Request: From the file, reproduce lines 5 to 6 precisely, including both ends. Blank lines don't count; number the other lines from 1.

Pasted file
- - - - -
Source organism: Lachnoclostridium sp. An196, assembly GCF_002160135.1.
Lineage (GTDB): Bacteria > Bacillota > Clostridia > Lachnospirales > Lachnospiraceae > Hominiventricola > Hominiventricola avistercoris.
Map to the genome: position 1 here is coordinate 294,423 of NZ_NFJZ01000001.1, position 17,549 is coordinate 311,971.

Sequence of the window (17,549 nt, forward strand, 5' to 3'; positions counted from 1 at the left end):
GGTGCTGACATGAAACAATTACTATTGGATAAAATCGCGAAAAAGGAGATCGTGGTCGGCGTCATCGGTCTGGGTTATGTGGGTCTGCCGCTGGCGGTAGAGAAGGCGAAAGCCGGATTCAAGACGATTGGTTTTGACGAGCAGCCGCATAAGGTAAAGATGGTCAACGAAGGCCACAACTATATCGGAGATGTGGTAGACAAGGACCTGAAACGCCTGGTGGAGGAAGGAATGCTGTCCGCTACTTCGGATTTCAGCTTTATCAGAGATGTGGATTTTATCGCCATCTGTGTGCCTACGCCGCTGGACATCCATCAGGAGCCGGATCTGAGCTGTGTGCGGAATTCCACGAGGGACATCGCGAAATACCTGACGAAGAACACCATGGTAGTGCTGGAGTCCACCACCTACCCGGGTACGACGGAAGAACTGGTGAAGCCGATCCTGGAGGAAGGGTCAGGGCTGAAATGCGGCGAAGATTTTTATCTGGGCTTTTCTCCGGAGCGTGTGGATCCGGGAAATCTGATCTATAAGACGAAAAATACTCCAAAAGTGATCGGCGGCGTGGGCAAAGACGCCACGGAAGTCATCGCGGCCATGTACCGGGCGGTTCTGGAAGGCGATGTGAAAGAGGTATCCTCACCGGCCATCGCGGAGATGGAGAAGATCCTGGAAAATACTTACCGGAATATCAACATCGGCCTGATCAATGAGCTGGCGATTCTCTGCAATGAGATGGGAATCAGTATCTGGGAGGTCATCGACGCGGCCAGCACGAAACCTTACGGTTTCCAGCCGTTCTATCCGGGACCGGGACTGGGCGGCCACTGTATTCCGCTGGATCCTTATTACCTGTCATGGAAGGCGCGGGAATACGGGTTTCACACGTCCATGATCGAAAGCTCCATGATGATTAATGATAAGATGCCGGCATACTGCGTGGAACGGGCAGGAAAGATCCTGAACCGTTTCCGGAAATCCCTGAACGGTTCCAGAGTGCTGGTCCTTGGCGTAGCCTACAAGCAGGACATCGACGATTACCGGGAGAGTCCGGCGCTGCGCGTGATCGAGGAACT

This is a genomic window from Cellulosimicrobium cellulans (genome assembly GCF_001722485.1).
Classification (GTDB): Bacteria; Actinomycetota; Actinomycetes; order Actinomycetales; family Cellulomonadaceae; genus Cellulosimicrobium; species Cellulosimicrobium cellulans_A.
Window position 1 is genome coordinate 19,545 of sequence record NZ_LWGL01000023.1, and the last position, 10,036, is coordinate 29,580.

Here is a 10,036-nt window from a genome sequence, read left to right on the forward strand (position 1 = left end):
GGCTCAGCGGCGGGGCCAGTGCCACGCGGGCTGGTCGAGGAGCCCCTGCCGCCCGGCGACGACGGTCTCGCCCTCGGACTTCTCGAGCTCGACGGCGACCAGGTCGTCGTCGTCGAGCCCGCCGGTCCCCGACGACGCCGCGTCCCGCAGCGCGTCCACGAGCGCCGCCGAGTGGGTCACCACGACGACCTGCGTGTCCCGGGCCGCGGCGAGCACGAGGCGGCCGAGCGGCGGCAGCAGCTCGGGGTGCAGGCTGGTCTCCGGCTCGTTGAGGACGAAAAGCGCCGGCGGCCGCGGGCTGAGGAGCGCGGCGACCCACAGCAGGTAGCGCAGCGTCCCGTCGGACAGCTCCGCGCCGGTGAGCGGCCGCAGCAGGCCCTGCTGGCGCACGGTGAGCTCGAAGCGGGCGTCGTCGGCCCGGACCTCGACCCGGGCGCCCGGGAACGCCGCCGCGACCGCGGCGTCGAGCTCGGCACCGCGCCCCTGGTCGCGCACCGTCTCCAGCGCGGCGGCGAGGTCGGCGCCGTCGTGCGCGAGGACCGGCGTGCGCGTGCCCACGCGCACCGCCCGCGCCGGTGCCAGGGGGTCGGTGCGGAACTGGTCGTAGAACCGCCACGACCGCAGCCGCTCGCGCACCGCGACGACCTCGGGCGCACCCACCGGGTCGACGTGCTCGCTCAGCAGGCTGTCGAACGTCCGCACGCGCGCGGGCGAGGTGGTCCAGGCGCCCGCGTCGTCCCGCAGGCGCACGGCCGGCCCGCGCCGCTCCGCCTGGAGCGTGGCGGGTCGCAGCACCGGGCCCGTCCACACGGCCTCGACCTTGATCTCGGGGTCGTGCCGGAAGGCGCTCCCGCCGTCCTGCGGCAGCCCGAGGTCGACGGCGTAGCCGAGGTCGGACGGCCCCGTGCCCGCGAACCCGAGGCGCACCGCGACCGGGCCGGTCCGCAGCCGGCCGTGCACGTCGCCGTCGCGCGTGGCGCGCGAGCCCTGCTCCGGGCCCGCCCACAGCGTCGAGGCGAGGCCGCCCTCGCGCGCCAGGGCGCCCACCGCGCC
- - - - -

GGTGCTGACATGAAACAATTACTATTGGATAAAATCGCGAAAAAGGAGATCGTGGTCGGCGTCATCGGTCTGGGTTATGTGGGTCTGCCGCTGGCGGTAGAGAAGGCGAAAGCCGGATTCAAGACGATTGGTTTTGACGAGCAGCCGCATAAGGTAAAGATGGTCAACGAAGGCCACAACTATATCGGAGATGTGGTAGACAAGGACCTGAAACGCCTGGTGGAGGAAGGAATGCTGTCCGCTACTTCGGATTTCAGCTTTATCAGAGATGTGGATTTTATCGCCATCTGTGTGCCTACGCCGCTGGACATCCATCAGGAGCCGGATCTGAGCTGTGTGCGGAATTCCACGAGGGACATCGCGAAATACCTGACGAAGAACACCATGGTAGTGCTGGAGTCCACCACCTACCCGGGTACGACGGAAGAACTGGTGAAGCCGATCCTGGAGGAAGGGTCAGGGCTGAAATGCGGCGAAGATTTTTATCTGGGCTTTTCTCCGGAGCGTGTGGATCCGGGAAATCTGATCTATAAGACGAAAAATACTCCAAAAGTGATCGGCGGCGTGGGCAAAGACGCCACGGAAGTCATCGCGGCCATGTACCGGGCGGTTCTGGAAGGCGATGTGAAAGAGGTATCCTCACCGGCCATCGCGGAGATGGAGAAGATCCTGGAAAATACTTACCGGAATATCAACATCGGCCTGATCAATGAGCTGGCGATTCTCTGCAATGAGATGGGAATCAGTATCTGGGAGGTCATCGACGCGGCCAGCACGAAACCTTACGGTTTCCAGCCGTTCTATCCGGGACCGGGACTGGGCGGCCACTGTATTCCGCTGGATCCTTATTACCTGTCATGGAAGGCGCGGGAATACGGGTTTCACACGTCCATGATCGAAAGCTCCATGATGATTAATGATAAGATGCCGGCATACTGCGTGGAACGGGCAGGAAAGATCCTGAACCGTTTCCGGAAATCCCTGAACGGTTCCAGAGTGCTGGTCCTTGGCGTAGCCTACAAGCAGGACATCGACGATTACCGGGAGAGTCCGGCGCTGCGCGTGATCGAGGAACT

This is a genomic window from Cellulosimicrobium cellulans (genome assembly GCF_001722485.1).